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. CITY LOCAL!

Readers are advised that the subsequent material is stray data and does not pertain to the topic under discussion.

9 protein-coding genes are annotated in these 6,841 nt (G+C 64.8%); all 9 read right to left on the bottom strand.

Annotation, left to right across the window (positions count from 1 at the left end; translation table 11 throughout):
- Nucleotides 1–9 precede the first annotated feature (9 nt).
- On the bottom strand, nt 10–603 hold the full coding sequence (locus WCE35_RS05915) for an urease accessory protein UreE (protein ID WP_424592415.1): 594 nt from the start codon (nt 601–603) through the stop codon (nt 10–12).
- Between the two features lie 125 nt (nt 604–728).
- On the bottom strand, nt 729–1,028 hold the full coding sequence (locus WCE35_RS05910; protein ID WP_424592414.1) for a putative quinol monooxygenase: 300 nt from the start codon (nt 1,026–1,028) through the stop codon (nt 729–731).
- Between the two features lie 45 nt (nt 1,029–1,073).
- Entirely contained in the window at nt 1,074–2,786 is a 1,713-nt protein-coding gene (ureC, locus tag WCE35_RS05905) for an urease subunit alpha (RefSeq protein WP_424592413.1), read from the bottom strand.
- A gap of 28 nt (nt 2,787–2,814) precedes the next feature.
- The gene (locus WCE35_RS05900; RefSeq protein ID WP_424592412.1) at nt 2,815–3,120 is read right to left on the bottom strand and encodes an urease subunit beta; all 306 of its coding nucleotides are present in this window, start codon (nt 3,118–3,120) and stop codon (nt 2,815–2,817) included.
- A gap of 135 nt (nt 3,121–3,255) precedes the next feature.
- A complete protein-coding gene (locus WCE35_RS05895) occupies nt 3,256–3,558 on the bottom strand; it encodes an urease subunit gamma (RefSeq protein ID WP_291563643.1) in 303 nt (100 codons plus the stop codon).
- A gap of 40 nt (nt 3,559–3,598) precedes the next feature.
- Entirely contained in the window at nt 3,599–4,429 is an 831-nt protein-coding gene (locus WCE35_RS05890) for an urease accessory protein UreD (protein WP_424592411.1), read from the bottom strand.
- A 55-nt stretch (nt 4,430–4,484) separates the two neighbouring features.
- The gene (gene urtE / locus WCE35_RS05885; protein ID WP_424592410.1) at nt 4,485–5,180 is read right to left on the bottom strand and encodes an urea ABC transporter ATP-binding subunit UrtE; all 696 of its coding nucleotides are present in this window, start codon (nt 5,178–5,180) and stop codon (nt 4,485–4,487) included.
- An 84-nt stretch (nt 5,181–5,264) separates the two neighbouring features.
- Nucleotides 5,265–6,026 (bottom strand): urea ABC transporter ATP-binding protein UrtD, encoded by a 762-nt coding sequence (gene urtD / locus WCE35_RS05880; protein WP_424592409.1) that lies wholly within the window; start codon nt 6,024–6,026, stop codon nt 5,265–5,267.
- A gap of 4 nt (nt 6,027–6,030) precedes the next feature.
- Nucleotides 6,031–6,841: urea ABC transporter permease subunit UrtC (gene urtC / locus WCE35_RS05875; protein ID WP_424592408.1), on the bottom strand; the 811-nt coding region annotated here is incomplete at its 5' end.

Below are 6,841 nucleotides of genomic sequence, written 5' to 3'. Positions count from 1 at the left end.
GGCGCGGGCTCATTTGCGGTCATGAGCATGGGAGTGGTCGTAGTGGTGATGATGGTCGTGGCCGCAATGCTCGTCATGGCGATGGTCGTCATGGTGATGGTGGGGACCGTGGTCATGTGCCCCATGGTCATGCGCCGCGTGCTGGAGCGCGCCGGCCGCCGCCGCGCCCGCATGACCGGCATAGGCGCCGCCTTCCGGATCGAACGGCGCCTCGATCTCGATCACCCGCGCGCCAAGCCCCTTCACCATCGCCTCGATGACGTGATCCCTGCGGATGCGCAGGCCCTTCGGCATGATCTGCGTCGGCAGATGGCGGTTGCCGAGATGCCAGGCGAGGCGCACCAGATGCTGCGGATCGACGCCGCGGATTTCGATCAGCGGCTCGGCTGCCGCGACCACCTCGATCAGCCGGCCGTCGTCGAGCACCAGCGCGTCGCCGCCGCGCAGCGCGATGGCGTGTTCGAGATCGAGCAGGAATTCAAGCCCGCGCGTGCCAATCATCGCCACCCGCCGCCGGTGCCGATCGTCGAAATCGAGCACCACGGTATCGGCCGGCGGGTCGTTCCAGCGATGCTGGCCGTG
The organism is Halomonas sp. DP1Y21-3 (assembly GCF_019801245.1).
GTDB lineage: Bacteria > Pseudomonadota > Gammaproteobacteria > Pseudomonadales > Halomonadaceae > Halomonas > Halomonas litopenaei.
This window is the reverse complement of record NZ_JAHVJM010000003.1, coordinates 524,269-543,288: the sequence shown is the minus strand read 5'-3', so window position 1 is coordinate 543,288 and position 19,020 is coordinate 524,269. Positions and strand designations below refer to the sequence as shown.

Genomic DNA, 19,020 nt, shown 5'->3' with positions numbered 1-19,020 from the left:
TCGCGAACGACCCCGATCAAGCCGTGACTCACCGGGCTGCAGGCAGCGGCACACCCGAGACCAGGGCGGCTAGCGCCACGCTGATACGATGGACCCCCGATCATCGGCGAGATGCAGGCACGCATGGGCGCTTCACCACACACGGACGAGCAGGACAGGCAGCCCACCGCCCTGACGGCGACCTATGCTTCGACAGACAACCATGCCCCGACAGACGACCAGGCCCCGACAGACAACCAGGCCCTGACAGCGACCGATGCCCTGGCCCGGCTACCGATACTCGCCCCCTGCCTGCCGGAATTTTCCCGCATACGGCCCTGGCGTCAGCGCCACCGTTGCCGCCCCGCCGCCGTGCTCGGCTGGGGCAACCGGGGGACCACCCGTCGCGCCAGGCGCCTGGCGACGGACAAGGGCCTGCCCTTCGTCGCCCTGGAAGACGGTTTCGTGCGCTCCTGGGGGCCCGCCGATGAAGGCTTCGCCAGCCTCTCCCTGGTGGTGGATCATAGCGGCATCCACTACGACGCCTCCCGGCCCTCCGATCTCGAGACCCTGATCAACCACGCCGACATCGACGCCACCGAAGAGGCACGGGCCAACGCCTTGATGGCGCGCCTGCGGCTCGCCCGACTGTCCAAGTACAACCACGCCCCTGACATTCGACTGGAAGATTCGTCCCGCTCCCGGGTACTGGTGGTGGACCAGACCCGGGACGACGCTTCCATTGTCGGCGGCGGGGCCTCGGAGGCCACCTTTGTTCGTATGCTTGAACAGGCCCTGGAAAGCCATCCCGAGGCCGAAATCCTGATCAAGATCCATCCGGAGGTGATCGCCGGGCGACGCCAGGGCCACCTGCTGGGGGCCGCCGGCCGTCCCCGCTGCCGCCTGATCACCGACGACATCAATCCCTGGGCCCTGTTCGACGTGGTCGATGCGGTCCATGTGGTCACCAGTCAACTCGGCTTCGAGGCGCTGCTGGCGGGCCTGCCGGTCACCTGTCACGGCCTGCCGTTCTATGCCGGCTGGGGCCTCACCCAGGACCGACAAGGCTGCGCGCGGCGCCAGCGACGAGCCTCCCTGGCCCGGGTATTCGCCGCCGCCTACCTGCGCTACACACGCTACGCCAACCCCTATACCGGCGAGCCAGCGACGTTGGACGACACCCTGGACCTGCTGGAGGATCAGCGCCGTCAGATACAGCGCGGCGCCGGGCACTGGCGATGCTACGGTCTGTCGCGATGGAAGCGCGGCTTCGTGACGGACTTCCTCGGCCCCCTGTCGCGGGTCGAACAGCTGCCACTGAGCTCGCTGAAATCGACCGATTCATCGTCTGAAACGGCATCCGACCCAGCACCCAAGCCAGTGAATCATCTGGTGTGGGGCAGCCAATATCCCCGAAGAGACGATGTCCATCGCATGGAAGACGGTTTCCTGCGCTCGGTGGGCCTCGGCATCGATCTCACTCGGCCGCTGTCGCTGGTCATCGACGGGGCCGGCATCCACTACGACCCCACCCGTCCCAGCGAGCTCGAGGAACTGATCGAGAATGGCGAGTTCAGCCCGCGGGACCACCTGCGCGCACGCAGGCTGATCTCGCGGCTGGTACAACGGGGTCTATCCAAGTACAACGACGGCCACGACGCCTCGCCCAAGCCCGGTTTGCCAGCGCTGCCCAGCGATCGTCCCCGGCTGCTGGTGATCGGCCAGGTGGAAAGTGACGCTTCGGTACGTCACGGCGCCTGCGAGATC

A full 1 ine of feed including corn, rye, cornmeal and flour. J. B. Ea, sley, Sylva, N. C. A few hundred bushels of rye for sale in the grain or ground at same price as that of corn. J. B. Ensley. Sylva, N. C. Dr. S. Robinson of Asheville, Eye Specialist, is in Sylva this .week at the Commercial. A. J. Dills made a business trip Asheville Wednesday. The Jackson county friends of Wallace Blackwell of Waynes yie will be glad to learn that he is re covering from a recent operation for appendicitis at an Asheville hospital. Mr. and Mrs. Carl G. Hill have returned from a motor trip to Franklin. S?rgeant R. P. Wild, who has been with the 81st Division, sjen; Friday and Saturday with Mrs. J A. Geisier. Mr, Wild just recently returned from France to his home in Ashville. . ; ' The memorial service for Elsie Dillard, which was postponed, wili be held text Sunday morning at 1 1 o'clock. Attorney R. R. Ingram and wife are spending somt time here with the former's brother, Prof. J. C. In gram. Hon. Thos. A. Cox of Cullowhee was in the city Wednesday on bus iness. Mrs. Blanche Glenn and little son Dan who have been visiting their aunt, Mrs. J. A. Geisier, re turned to their home in Asheville Thusday The ftimmer school for teachers, at Cullowhee, opened this week and the attendance is good, with new arrivals on every train. Miss Mary Willie Wells who is employed by the Champion Lum ber Company at Sunburst, spent Sunday with her father and mother, Mr. and Mrs. C. M. Wells. Geo. Bryson passed through here Saturday, enioute to Bryson City, v Miss Margoret Moore returned last week from Greensboro where she has been in school. J. P. Swift of Waynesville was in the city last Satruday on business. Mrs. Smathers and son motored from Canton Tuesday and spent the day here with Mrs. W.L. Warren. See the millinery announcement of Wilson Bros, in this issue of The Journal. Mrs. Eugene Bearden of Asheville is spending some days with her father, Hon. Walter E. Moore, at his home in Webster. Marcellus and Harry Buchanan and John Morris and J. 0. Coward made a motor trip to Cashiers and Fairfield, returning via Brevard. Hendersonville and Asheville, the first of the week. Miss Dorothy Moore has returned from G. C. W. at Greensboro and is spending her vacation at her home in Webster. Victor Dillard has returned to Gastonia after spending some time with relatives in Sylva. John and Jerry Moody were in town Wednesday on business from Tuclcaeeigee. Miss Mary Feimster, Countv Home Demonstration Agent, is spending several days in Raleigh where she is attending the State meetingof the Home Demonstrators. She will probably return to Sylva the last of the week. Misse3 Dorothy McKee, Isabel Keener and Margaret Moore were guests of friends in Webster the first of the week. Born to Dr. and Mrs. W. P. Mc uire, June 10th, a daughter. C. L. Allison spent the week end at the home of his father at Bark er's Creek. Granam W. Grindstaff was here the first of the week from Franklin. Misses . Margaret and Elizabeth Candler entertained a party o: friend at their home Friday even ing. At the dose of a most delight ful evening a delicious salad course was served. Miss Ruth Allison has returned to her home at Webster aTter spend ing several days in Sylva the guest of friends. Rev. R. E. Hunt of Clyde is con ducting the revival services at the Methodist church this week. Rev. J. 0. Fulihrighr, Roy Morris anci Misses Nita Garrett and Ccdio Burch are attending the State b. Y. P. U. convention in Asheville this week as representatives of the Sylva B. Y. P. U. , Mrs. V. V. Hooper and Miss Car rie J. Bryson were visitors in town Veduesiay from Beta. Erastus Battle was here Wednes day from Whittier enroute to Ci;l lowhce where he will attend the Summer School. Mr. Battle has recently returned from France where he served as sergeant in Co. "A" 105th Field Signal Battalion. A. M. Simons of "Tue Paris" is in New York this week buying goods for his Sylva store. Would like to exchange a pair of horses for some w. rk cattle. F. L Leopard, Waynesville, N.t. Route 3. World's Record Is Broken ByTanlac Bottles Sold In Four Years Would Reach Front New York To Denver Colo. Four years ago very few people h:)d ever heard of Tanlac. Today it unquestionably has the largest sale of any medicine in the worid, and is as well known in Canada as in this country. In the brief period of only four years time this now famous remedy has leap-d from obscurity to the very plnacie of success. Its f- me in fact, has long since spread beyond the limits of the continent and numerous inquiries regarding it are now being received from many foreign countries. Very few people, however, fully realize what a wonderful recor, Tanlac has made. Indeed, if it were not for tie unquestionable facts and figures given out by the largest and best known drug firms of. the country the story of its" success would be hard to believe. Up to January first the total sales of ' Tanlac amounted to ap proximately twelve million bottles. The demand, however, is increasing for during the first ten week: this year over one rhiiiioo bottles O iiiui. .IX TT V'IJ Ul I .were sold and distribuLed in the United states and Canada the exact figure being 1,306,186 in three months. At this rate, therefore, the sales ! for the present year will amount to more than five million bottles. This will mean that 17,000 bottles of Tanlac will be sold during every day of the year or 2100 bottles for every hour of the average working j day. These figures are too stupendous for the average mind to grasp, , but one may visualize what twelve mil lion bottles mean by imagining tVem laid out in a single fLe end to end. Thus laid thev wouh! ' make l A. 1 . f f Ik T . - a iracii oi laniac iroin JNew York through Chicago, and on to Denver Colorado; or they would form a double track of Tanlac from the Great Lakes to the Gulf of Mexico. Piled end on -end they would tower 135 times as high as Pikes Peak, or rise 13,333 times higher than the VVoolworth building in New York, ! I the tallest building in the world. The demand for Tantac has be come so great that its sale instee d of being measured by the gross as I other preparations have been is now rppknupH hv thp oar nni anA ' .jvpn lv lhp train T ! this it is a noteworthy fact thatj08Slad to send literature regarding he leading drug jobbers everywhere ; now bay Tanlac almost exclusively in car load lots. To supply the Pa cific coast trade alone requires from forty to fifty car loads per year-jobbers of the Middle Weet are selling from seventy to eighty cars per year. The well known drug firm of Hessig-Ellis Drug Company of Memphis, Term, has sold over forty car loads since the introduction of iani'ac in that state four years ago V'ithin the past ninety days, ten car bads of Tanlac have gone o supply the demand of British Col umbia, SasKachewan, Alberta, ?;nd Manitoba, Canada. The Owl Drug Company of San Franeisc , the largest retail druggkt on the Pacific coast, state that thsy have sold more than 180,009 bot tles at retail, which surpasses the remarkable record of the Jacobs Pharmacy Company of Atlanta, who have -sold approximately 80, 000 bottles at retail. Tanlac is composed of the most beneficial roots and herbs kncrtvii to science. The formula complies with all national and state pure food and health laWs of both the United States and Canada; and absolute merit and merit alone is responsible for its phenomenal and unprecedented success. Tanlac is sold by all . first class druggists. . v- s A ENTRY NO. 6099 C. Grimshaw enters nod plnimc 8 acres of land more or less s as j to include di vacant land lying and oemg in Uashiers Valley Townshio Jackson County N. O. on the waier's of the Horse Pasture River, joins lands of Jennings on the N S F. and W. but has r:o claim on the! iol owing land to the center of the earth, or the vaults of Heaven above, j Begins ac a chestnut cor. of No. ! 2997 and runs thence" S 31 W G8 P i to it? cor. S 70 E 20 P to an old j cor. S 20 vV to a st an old cor. N 30 E 30 P to a cor. N 17 W 50 P to an old line N 63 E with the old line to a ; 3p oak, thancf! in a mrtherlv direc tion to an old line, thence S 43 E to the beginning. This 28:h of April : 1919. j C. CRT S AWE I Approved: May 2 id 1919 J. T. Grib JLE. ' Ex-officio Entry taker. mi caused m The diarrheal diseases of children ' commonly known as summer bowel ' complaints, are bein reported from many sections of North Carolina. ! The State Board of Health states uidi uns ciiiss ot diseases is not icau y influenza, as is being-l " , commonly reported, and that there is no direct connection between the ! two infections. Infant diarrhea is an I infectious disease and is caused ; this year, as it has always been caused, by improper feeding and iack of sanitation about the home. Errors of diet are mainly responsi ble for starting the condition which is a serious one and kills more than 1 2600 babies each year; a diet con taining too much sugar (proprietary foods, as a rule, come under this class) being the most .usual. cause. Too much sugar upsets the baby's ! digestive tract and predisposes to the infectious forms . of diarrhea which are transmitted by flies from open privies and soiled napkins or ! spread by strawberries and other vegetables. The State Board of Health wishes to impress the following facts about infant diarrhea: 1. It is a dangerous infectious di sease and babies who contract it should receive immediate attention. C T C - ... 2. Influenza is not the cause of the disease and is not responsible for it. Parents who do not provide home sanitation and proper food for their babies are the ones respon sible for the disease. 3. The State Board of Hp.ahh vill me disease ana its prevention anyone writting for it. to ' ll.il II .1 i t, mm in M i , ,, jj . ' -v. THE first Methodist Centenary Cel- ebratiou dromedary has arrived in Columbus, O., and has consented to an interview. In fact, so softened was his di&position by the familiar scenes which greeted him in the North Africa exhibit section at the exposition grounds that he smilingly consented to pose for a picture with the reporter perched precariously on his hump. I've come a long distance to attend the Centenary celebration," he stated, anaidont resret a mile of it now Associate Director cf I&isic at jj Methodist Centcaary Celebration V 0 Hrace Y.'hitehouse, head of the 1 department ot music of Ohio Wesieyan University, at Delaware, and associate director of music of the Methodist Ccv.trv nio5 which will te held in Columbus O JUaer! ev?fy efit is being made June 20 to JUy 13. is due the credR rP.ia"Ze TX programsand for the remarkable success of the 1 fa-tof aH xin l the.Taried Children's Crusade chorus of BOo'tP iS sucrs according to has been traiiiins; his chorus for ?pv- erai weeks. They will appear as an orosram v "Pfl! WU.m UIQ I ftPf?.SC?T UUi-WiJa ilJi5j LmlkJl I kJL m I filL. WWUSBS.2J Crowning Mm of MMlsi. .- Columbus, O.-As the Coliseum is the crowning feature of the expo-si-. .1 :t- . tion grounds where the Methodist Cer.teziarv, celebration will be held June 20 to Julv 13, so it will house - . a number of the crowning features Gf that celebration. Built originally by the state of Ohio at a cost of a quarter of a mi-llion dollars to house live stock exhibi tions, it has betn transformed by liberal expenditures into one of the finest auditoriums in America. It has been furnished with a $50,000 pipe organ. It has" been fitted with the largest stage in America. It has been reseated to accommo-' date S.00O spectators. The stage will accommodate 2,000 people. The orchestra pit is arranged for 75 musicians. Tug bu;I.:i:;C i3 sdiJ concta, steel and glass, and has extraordinary acoustic properties. In the building will be given the daily presentation s of the paeat "The Wayfarer," with 1,000 partici pants; the daily organ recital, Peri odic concerts by the symphony or-cUesU-a, concerts by the trombone - that I have seen the preparations being made for it at the exposition grounds. This world's missionary ex position is going to beat anything 1 have ever seen, and I have seen many things in my travels." The dromedary is one of a number, of animals who are arriving to take part in the greate Centenary celebra tion in Colr.mbus. They will appear in the exhibitions of foreign coun tries, and some absolutely safe cam els and elephants will be ridden by cnuoren who come to the exposition choir of KM) pieces, lectures by Lower Thomas, distinguished traveler an writer from the Hcly Land, and other events equally notable. The architecture of the Coliseum is such that every person will nave an unobstructed view of what goes cn upon the stage, and can hear every word spoken or note played or sung ENTERTAINMENT AT CENTENARY VAE1E n is Every Effort Mais to Pops!3jiz9 Dally Programs. CHILDREN ME GREAT PAOT Huge Pageant, Representing the Chsi dren's Crusade of the Twelfth Cen tury, YYili Be Given Each Day. Famous Speakers Have Agreed to Attend Celebration at Columbus, June 20 to July 13. In addition to the religious features of the Methodist Centenary celebra- KJ VW1U vna m ciumbu o., pavtnioHt of special days. The Rainbow Division band and a famous Jackie band will furnish music 1 ' ' e kll0Wn Chautauqua j oiciuiu-Bis nave contracted to be e-ueriamers I il flro tit if h 1 1 j iwi hi civ piusrams or smgm aVd ,iil3trueatal music- For lover , -cai ana sacred music, the: I Coliseam at the exposition smimds c!e-.or William J. Kraft of Colum- bia University, at the $50,000 organ; a symphony orchestra, famous sing ers, a chorus of 1,000 voices and the I trombone' choir of 100 nieces will h ieatured there. Pageants, life plays, motion nic t tures and educational lectures will f Uii mornings, afternoons and I 2 " PrVide v ' vl J UJKXJ CVCI V : i a J minute, of the day," says Mr. Wilson. That the celebration is not tor feiownups alone is proved by the ex- ' lf.nsie Preparations being made for ! t-ie Children who nnmo Tr, to playgrounds, weil equiDed and at v,... u ctU.UILlUll tended, there will be elephants, am-c-ls End burros to ride, ana a Vv'ild West show every day. A huge pageant iepresei.iing the Children's Crusade of the twelfth century will be pre sented daily by 500 children, accom panied by a children's chorus of 500 voices. Among the famous men of the coun try who hae agreed definitely to be here for the Centenary celebration are ex-President William II. Taft, Major General Leonard Wood, Secre tary Josephus Daniels, William Jen nings Bryan, Lieutenant Colonel The od. i-e Rocseyelt, Governor Henry J. Allen, Franklin K. Lane, secretary of U-e interior; John Barrett, director general of thy Pan-American Union, Henry P. Fletcher, United States am bassador to Mexico; El Sr. Dr. Lie 'Bcnilkt., Mexican ambassador at Washington, and Chaplain Tiplady of the Uiilish army. These men wili speak in the Cclissum during the celebration. PAINT AS AN ASSET.! Bankers Say They Lend Mort Money on Property When J Buildings Are Wei! Painted, j AN INDICATION OF THRIFT. Does it pay t paint carefull j tana buildings? Doe It add to the selling value of a farm when buildings art properly kept up and regularly paint ed? A careful Inquiry of a number of leading bankers in, the Mississippi, val ley, Including such states as Iowa, Illi nois, Michigan, Ohio, Indiana aid Mis souri, reveals the fact that la aearty every case the bankers did hesi tate to say that they would leal all th way from 5 to 50 per ceat. tjor land where farm buildings were weH painted and kept In good coadltUa. They maintain that well kept-a aa well painted buildings and fences ar an Indication of thrift ana that ih thrifty farmer Is a good client, aid to him money can be safely loaned. Am average of the returns from then bankers shows that the increased loam value because of painted buildings is around 22 per cent. Sorce of these baHkers make tiiier esting comment A Michigan concern says that, while not especially pre pared to advise definitely In respens to this Inquiry, the officers would Uaa more money on farms where bonding were painted than where they wert not so treated. This bank also finda that where houses, barns and fences are wl taken care of the farm la a profitable proposition, and baakers la general consider the farmer a gw client. Another Michigan bank says "farm buildings out of repair ant needing paint Indicate that the ewner . Is slow pay." Such farms are rated at about one-third of the assessed Talno for loans. Where the farm bnlldlngs are In good shape the rating Is oao half. The president of a middle weafc. ern bank snys that when real etat loans are considered, painted buildings are always taken Into consideration la making nil estimate. The general'&a pearance Tof the property surrounding ihe house and barn and also the Belds and fences would be carefully observ ed. Tie further says that he has no hesitancy in saying that he would ab solutely refuse a Ionn on farms where the buildings were not kept np and well painted. In his Judgment, nn palnted farm buildings would redoes the loan value at least 25 per cent A Minnesota banker sny that ho ts much more willing to loan money where the buildings are well painted. In his particular case he believes that he would loan 20 per cent more than if the buildings were not properly taken care of. A farmer who wtll keep his buildings painted takes a much deeper interest .n his work thaa one who does not. Another Minne sota bank says that well painted bwild Ings have resulted In securing from his bank sometimes as high as 23 per cent more money than where tho buddings are not painted. An his ?n,tvrn says that it will loan 25 per cent more money on a well kept farm where buildings are painted at least once every five years. A southern Illi nois bank says that it has bo fixe rule about this, but It does make a de cided difference when owners of farm lands apply for loans. If the buildings are well painted and thus well pre served the loan rate would net only be cheaper, but the amount ef money borrowed would be larger. A northern Illinois bank does not hesitate to sajj that It would loan fully 50 per cent, more on a farm where buildings wers well, painted and In good order thaa where they were not The vice presi dent who answers the Inquiry, goes on to say: 'There probably are many farmers gobd financially and morally who permit their buildings to remain ; unpalnted, but as a rule the most sub stantial people who live In the coun try keep their buildings well painted." An Iowa bank, through Its vice ores- i taent states that it would make a dif ference of at least 25 per cent In fa vor of the farm with painted bond ings. Another Iowa concern says that It would make a difference of at least 20 per cent All this being trne. It la eerfectl evident that It Is a good business prop-j osuion to keep the farm buildings well painted. They not only look better and are more pleasing to the ewner. but the farm would sell to better ad vantage, the loan value of the property would be greatly increased and thai nulldlngs themselves would last mnch 1 longer and need less repair. The American Agriculturist k PAINT and illiteracy. Curious Fact Cornea to Llcht That Le-; caimes Least using Books Avoid Paint Also. Washington. D. (1 A mH has been brought to light by the Edu-j catioiKU uurcau and the Bureau of In-i dustrlal Research here. It is that Inl the states where illiteracy Is most! prevalent paint is least used. The j paint referred to is the conmion or barn variety, of course, for the bark-! woods countries have no neeu for the) finer pigments or facial adornments. 1 It is true, though, that In the sections of all states where white Illiteracy Is highest painted homes &re rare and. painted outbuildings and barns are! practically unknown. Probably tno'' llllterat:-s do not nse paint on thetr j fill 1 liHn cro Koaiiica sKk mo,J stand its value as a preservutlva.